Texts from the Edo period also distinguish between types of yokai, such as “strange natural phenomenon” or “strange living things.”  Also during the Edo period, when Japan began to have contact with other cultures, books began to be published of accounts of “Yokai of the West.”

Now you Know What Yokai Means!

Of course, this is the quick and dirty version.  Whole books can and have been written on yokai, on the history of yokai, on the evolution and social meaning, etc … At least now when you want to start diving into things like that, you will have a clearer understanding of what the word yokai actually means!

Further Reading:

Secrets of the Yokai  – Types of Yokai

Secrets of the Yokai II

How Do You Say Ghost in Japanese?

Translator’s Note:

I wrote this article mainly to clear up some misapprehensions.  More and more I see people refer to yokai as if it meant some sort of tribe of Japanese monsters.   And while that isn’t exactly incorrect, it is a simplification. So here is a little deeper dive for yokai fans.

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Baku – The Dream Eater

Translated from Mizuki Shigeru’s Mujara and Japanese Wikipedia

When a child in Japan wakes shaking from a nightmare, she knows what to do. Hugging her face in her pillow, she whispers three times “Baku-san, come eat my dream. Baku-san, come eat my dream. Baku-san, come eat my dream.” If her request is granted, the monstrous baku will come into her room and suck the bad dream away. But the baku cannot be summoned without caution. A too-hungry baku might not be satiated with a single dream, and might suck away her hopes and ambitions along with it, leaving her hollow.

What is a Baku?

Baku are classic chimera; the body of a bear, the nose of an elephant, the feet of a tiger, the tail of an ox, and the eyes of a rhinoceros. One legend says that when the gods were finished creating the animals, they took all of the odds and ends lying around and put them together to make the baku.

According to Japanese legend, baku are the eaters of bad dreams. They are a talismanic figure, that people pray to at night to come and suck away nightmares so that they may never be seen again. But there is a darker side to the baku; some say that baku eat all dreams, not only nightmares. This includes dreams of aspiration, dreams of your future, and dreams of hope.

Is the Baku Real?

While they are wildly stylized, baku resemble the Asian tapir. And in fact, in Japanese they share the same name and kanji (獏). The baku is not alone in this; the word kirin is not only Japanese for giraffe but also a mythical Chinese monster.

Which came first—the legend or the animal—is hidden in the past, with no solid agreement on either side. Many say that the two are unconnected, and that the similar appearance is pure coincidence, with the animal being named after the legend. Some say a wayward sailor drifted to Malaysia, and came back with stories of a massive creature that was transformed by legend.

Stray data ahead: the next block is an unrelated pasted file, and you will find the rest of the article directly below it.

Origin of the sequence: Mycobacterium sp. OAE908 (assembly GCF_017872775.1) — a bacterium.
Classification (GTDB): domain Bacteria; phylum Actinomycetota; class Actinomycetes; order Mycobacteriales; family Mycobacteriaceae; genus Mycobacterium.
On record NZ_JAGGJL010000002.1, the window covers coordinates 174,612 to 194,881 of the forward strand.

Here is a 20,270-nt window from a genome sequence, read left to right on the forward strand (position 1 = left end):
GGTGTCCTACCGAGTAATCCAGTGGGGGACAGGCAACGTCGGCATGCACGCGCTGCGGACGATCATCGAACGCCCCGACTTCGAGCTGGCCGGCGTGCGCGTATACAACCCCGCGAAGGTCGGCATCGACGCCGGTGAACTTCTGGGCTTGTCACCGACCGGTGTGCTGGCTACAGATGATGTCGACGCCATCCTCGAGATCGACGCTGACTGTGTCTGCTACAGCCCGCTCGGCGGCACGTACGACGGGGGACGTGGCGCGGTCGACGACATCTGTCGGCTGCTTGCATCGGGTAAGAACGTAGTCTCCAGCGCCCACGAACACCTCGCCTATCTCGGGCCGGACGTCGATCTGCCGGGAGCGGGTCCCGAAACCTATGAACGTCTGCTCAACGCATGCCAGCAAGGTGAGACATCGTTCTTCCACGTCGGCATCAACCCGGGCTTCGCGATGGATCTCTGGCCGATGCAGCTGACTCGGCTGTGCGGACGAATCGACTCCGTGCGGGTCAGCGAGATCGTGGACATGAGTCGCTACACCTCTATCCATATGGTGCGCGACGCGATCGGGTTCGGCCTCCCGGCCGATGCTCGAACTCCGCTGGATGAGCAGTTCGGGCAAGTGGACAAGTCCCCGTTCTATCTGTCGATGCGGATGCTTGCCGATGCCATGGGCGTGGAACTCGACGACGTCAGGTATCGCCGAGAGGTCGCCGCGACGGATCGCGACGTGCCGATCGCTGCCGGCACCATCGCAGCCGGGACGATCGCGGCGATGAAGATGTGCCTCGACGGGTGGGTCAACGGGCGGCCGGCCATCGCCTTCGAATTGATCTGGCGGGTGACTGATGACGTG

Either way, the legend is old in his book “Ancient Chinese Gods and Beasts,” Kyoto University professor Hayashi Minao points to ancient bronze ware and other artifacts inscribed with images of the mythical baku. He postulated that some creature like the Asian tapir might have existed in China at sometime, but has since gone extinct.

Baku are often confused with another Chinese legendary animal, the hakutaku (called a bai ze in Chinese). In fact, at Gobyakukan-ji temple in Tokyo, there is a statue called the Baku King, which was originally a statue of a hakutaku.

Is the Baku a Yokai?

A complicated question, that depends on how broad your definition of a yokai is. It isn’t a yokai in the sense of fantasy creatures like the nure onago or bakeneko. It is more of a sacred animal, more associated with gods than monsters. Mizuki Shigeru uses the broadest possible definition of yokai, meaning anything mysterious from Bigfoot to rains of frogs, by which the baku definitely qualifies.

The History and Legends of the Baku

Like many folkloric creatures, baku have changed over the centuries. In the oldest Chinese legends, baku were hunted for their pelts. It was said that using a blanket made from a baku was a talisman against illness and the malice of evil spirits. Due to a lack of available baku pelts, this eventually changed to where putting an image of a baku over the bed would afford you equal protection. During the Tang dynasty( 618 – 907), folding screens decorated with baku were a popular item.

Somehow, the legend of the baku was transmitted to Japan, where the beast became associated with the dream eating that it is best known for today. The Tang period book Torokuten (Six Stories of the Tang dynasty) also tells of a sacred animal called a bakuki that eats dreams, and it is likely that the two were merged into a single legend.

The baku legend as a dream-eater has stayed consistent since adopted by Japan. There have been various ways of summoning the baku. In Fukushima it is said that if, after awaking from a bad dream, you say “I give this dream to the baku,” then that dream will never trouble you again. In other prefectures, you repeat “Baku-san, come eat my dream” three times in a row to summon to baku to come and eat your nightmares.

During the Muromachi period (1337 to 1573) in Japan, it became popular for people on their death bed to hold an image of a baku as a talisman against evil spirits. They also became associated with the fantastical Treasure Galley, which often had a baku painted on its sails. During the Edo period (1603 to 1868), pillows were sold in the shape of baku, said to protect the sleeper from bad dreams.



Baku in Modern Japan

While many yokai and legendary creatures have faded until they live only in the memory of academics and comic artists, baku are still a popular figure in modern Japan. The baku appears in many modern animation and comic books, although in appearance they look more and more like authentic tapir, and less and less like the folkloric chimera.